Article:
Sleeping reasonably well until waking up wide awake about 5am, I rested as best possible until 6:45am and had a porridge and toast breakfast. One of the bonuses of staying in this area was not having to get the 7am bus from Inverness! a couple staying at the B&B were both running, so had no way of getting back to the B&B so had no option but to drive to Inverness at 6:30am and catch that bus to the start! Lucky me had Bronwyn driving – so I caught the 7:55am bus from Inverfarigaig junction (a 3min walk from the B&B) to the start, which is a hill by the side of Loch Knockie. I was not in great condition due to being quite tried from the early morning nor in a state to converse and sat in silence all the way(we had to wear a mask so that helped, despite everyone else was chatting). I was a bit relieved to see people that looked less fit than me get on the bus have to say. So we get out and it was raining and it was cold and we were on a wind-swept hill and there was over an hour to wait until the start! I put on my rain jacket, hat, snood and gloves and stood in-between one of the buses used as a bag-drop and a parked van. Next to me were 3 very tough, serious, athletic looking blokes who I assumed wouldn’t want to speak to me and I too was more than happy not speaking to anyone and just concentrating on keeping warm and psyching myself up for the run. There was also the constant distraction of folks running into the surrounding trees to relieve themselves rather than wait for the toilet queue. Standing there shivering for 45mins was probably the least pleasant bit of this marathon 😀

I also heard some guy say that due to lockdown he’d run a bunch of “virtual races” this year and that you could’ve signed up for the London Virtual Marathon today – so in theory you could do 2 marathons in one day! if only had thought of that!

Anyways, there were loud and repeated shouts from stewards that it was 9:45am and the bag drop lorries would be departing ASAP, so I slowly made my way to the queue of runners. Promptly just before 10am the rain stopped and a warming sun came out! HOORAY! I put my rain jacket in my backpack(this is the first marathon I’ve run wearing a backpack). Then lots of encouraging words were spoken by a guy with a loud-speaker and minutes later the speakers started to boom with “…and I would Walk 500 Miles” on a loop (what more appropriate place to play this iconic Proclaimers song than at the start of a marathon by Loch Ness)…AND WE WERE OFF!

The Course

Running by the forest

The course runs along and overlooks the south side of the loch(on your left), it is bordered on the other side by forest and trees, providing a nice covering and good shelter against the wind and rain.

We headed down the hill, where I heard someone say the first 8miles were downhill – this was not true, it’s essentially downhill, but up and down quite a bit, but not too bad going if you like hills. My aim at the start was to get to the Forester’s Lodge at least and the fun atmosphere seemed to propel me along. I remember going up the first big hill, about 1.5miles down the road but it was covered with trees and heather and was most picturesque. We passed the Whitebridge Hotel – where the bus had picked up a load of runners and were boosted on by some encouraging cheering.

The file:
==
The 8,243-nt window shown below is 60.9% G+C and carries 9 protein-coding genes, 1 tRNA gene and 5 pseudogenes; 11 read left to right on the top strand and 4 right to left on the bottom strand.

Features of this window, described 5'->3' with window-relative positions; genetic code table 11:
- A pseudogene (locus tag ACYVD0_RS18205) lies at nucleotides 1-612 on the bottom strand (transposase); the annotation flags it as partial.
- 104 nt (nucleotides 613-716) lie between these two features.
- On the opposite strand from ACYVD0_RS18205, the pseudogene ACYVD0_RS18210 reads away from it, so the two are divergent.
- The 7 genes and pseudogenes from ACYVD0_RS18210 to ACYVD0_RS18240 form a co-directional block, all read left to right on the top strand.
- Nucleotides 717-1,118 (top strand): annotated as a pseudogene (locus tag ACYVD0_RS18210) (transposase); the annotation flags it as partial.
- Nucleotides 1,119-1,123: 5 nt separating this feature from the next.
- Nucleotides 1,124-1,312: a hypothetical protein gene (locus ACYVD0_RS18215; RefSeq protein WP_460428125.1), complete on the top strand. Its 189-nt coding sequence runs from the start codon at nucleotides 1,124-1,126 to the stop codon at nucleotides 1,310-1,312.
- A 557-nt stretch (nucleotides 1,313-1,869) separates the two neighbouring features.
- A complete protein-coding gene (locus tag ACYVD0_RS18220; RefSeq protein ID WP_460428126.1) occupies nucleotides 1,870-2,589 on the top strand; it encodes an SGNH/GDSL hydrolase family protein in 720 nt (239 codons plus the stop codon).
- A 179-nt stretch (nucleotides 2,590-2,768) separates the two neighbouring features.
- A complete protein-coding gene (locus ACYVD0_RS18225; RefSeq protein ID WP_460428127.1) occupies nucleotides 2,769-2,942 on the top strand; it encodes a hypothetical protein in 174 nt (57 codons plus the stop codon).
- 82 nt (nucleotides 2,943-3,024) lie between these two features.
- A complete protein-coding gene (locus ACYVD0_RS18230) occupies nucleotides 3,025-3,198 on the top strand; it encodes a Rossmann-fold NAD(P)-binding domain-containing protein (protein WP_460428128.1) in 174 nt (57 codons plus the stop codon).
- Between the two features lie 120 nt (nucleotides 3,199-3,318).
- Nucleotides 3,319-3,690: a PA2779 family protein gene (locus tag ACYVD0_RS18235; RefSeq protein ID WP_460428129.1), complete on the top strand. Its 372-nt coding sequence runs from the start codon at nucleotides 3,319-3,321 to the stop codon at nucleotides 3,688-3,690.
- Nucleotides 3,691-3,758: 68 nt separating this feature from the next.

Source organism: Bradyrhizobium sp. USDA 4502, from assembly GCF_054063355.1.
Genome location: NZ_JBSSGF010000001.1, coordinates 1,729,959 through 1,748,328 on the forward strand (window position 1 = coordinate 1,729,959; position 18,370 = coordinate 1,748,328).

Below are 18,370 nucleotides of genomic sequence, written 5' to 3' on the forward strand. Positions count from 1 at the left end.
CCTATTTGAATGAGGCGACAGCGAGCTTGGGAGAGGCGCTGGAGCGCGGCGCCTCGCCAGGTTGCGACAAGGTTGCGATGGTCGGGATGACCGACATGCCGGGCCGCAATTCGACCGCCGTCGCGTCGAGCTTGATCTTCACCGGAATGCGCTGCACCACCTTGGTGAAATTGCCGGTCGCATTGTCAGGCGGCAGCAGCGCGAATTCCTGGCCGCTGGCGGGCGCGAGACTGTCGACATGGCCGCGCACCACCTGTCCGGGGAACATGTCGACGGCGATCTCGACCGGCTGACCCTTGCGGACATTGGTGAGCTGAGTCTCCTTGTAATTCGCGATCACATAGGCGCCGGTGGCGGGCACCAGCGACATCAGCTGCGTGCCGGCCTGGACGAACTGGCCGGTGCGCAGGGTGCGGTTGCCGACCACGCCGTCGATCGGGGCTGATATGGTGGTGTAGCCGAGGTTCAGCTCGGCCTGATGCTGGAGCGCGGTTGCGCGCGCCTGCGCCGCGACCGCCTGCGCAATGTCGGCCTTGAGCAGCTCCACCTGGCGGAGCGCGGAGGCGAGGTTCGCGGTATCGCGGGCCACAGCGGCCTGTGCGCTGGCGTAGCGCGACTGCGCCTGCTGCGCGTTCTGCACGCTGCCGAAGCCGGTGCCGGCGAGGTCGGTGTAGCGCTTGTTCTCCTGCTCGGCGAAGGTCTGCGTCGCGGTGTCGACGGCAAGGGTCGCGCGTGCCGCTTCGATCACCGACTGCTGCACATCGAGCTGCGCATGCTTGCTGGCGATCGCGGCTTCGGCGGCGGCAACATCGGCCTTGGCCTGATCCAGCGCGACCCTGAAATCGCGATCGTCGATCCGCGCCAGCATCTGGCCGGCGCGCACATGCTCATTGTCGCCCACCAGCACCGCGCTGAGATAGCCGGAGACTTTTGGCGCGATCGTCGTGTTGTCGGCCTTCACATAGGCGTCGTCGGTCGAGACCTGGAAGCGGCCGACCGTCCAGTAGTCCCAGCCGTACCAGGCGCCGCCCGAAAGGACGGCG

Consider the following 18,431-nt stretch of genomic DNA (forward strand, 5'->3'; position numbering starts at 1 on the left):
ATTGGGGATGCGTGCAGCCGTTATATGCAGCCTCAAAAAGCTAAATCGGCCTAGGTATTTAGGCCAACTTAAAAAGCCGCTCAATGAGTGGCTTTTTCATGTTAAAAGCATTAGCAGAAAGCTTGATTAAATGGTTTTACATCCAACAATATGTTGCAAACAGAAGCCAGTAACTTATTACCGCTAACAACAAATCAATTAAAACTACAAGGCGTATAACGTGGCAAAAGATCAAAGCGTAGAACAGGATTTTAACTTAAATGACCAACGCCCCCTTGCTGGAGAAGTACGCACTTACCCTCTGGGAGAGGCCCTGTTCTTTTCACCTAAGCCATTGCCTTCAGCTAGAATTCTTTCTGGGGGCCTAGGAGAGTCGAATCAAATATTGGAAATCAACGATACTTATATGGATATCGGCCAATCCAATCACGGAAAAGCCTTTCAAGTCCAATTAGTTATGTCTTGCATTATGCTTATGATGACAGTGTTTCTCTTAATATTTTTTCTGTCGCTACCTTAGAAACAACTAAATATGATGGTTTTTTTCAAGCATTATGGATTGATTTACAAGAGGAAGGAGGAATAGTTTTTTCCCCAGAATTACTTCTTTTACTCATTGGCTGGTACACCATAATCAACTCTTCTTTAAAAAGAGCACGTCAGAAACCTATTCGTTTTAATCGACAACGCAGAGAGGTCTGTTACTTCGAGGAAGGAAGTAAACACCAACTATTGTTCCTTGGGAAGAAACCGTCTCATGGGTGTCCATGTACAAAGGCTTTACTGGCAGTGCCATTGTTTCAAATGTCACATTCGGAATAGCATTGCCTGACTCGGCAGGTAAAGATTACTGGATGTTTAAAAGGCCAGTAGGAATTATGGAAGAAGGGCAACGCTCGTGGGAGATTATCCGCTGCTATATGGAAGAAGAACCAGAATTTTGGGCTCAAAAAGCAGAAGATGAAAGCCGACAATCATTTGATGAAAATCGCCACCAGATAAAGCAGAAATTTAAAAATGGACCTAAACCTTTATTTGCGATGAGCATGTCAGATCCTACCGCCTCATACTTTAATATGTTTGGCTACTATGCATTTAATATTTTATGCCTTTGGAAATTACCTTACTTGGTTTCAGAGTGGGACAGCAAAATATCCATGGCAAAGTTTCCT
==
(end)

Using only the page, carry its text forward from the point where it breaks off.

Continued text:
Next thing I remember, was seeing the sign-post for Foyers Falls and then passing the falls themselves – this was the first landmark recognised from the drive we did the day before and quite encouraging! This meant I couldn’t be too far from the Forester’s Lodge – saying that, it took what seemed like an age to get there – amazing how a few minutes in a car can take so long to run. I discovered it was somewhat fake news on the race map that Inverfarigaig was 8 miles from the start, as it was over 9miles, still, I made it to the very welcome sight of Bronwyn cheering us runners on and her giving me a hand full of jelly babies! I stopped briefly to give her my rain jacket from my backpack and kept going.

The Crowd Support Was Good

Then it started raining! As mentioned though luckily you are quite protected due to the thick forest, also as a distance runner you get used to running in the light rain, so I just kept going. There was another long, hard climb and an hour of so later I reached Dores, the next major point on the route and what seemed like the most populated area before reaching Inverness. Once again the welcome sight of Bronwyn was there, cheering us on!

The Monster

About 18miles in, another incline began, only this time a sign asked “Can you Conquer the Monster?“. This one went up and up and on and on, for at least a mile, it took me back to Stockholm where there was a huge hill famously called “The Climb” – due to the extreme heat I walked up that, so this time I forced myself to soldier(or rather plod) on. I found myself overtaking a surprising number of people, all whom had been reduced to walking due to the gradient. You’d see people attempt a short jog and then buckle back to walking pace, the whole way all you heard was silence and feet shuffling.

Running Battles

Towards the top just as I saw one guy running with some friends, just as I overtook him, he bravely decided to leave his walking mates with a cry and powered on past me, only to drop back behind me 45seconds or so later, this happened 2 or 3 times until over the crest, when he slowed down and presumably waited for his mates to catch up. I wouldn’t call it a battle, as we weren’t trying to out-run each other, this wasn’t a testosterone fuled dual at all, more a mutual sustained effort, we were just trying to get up this thing as best possible!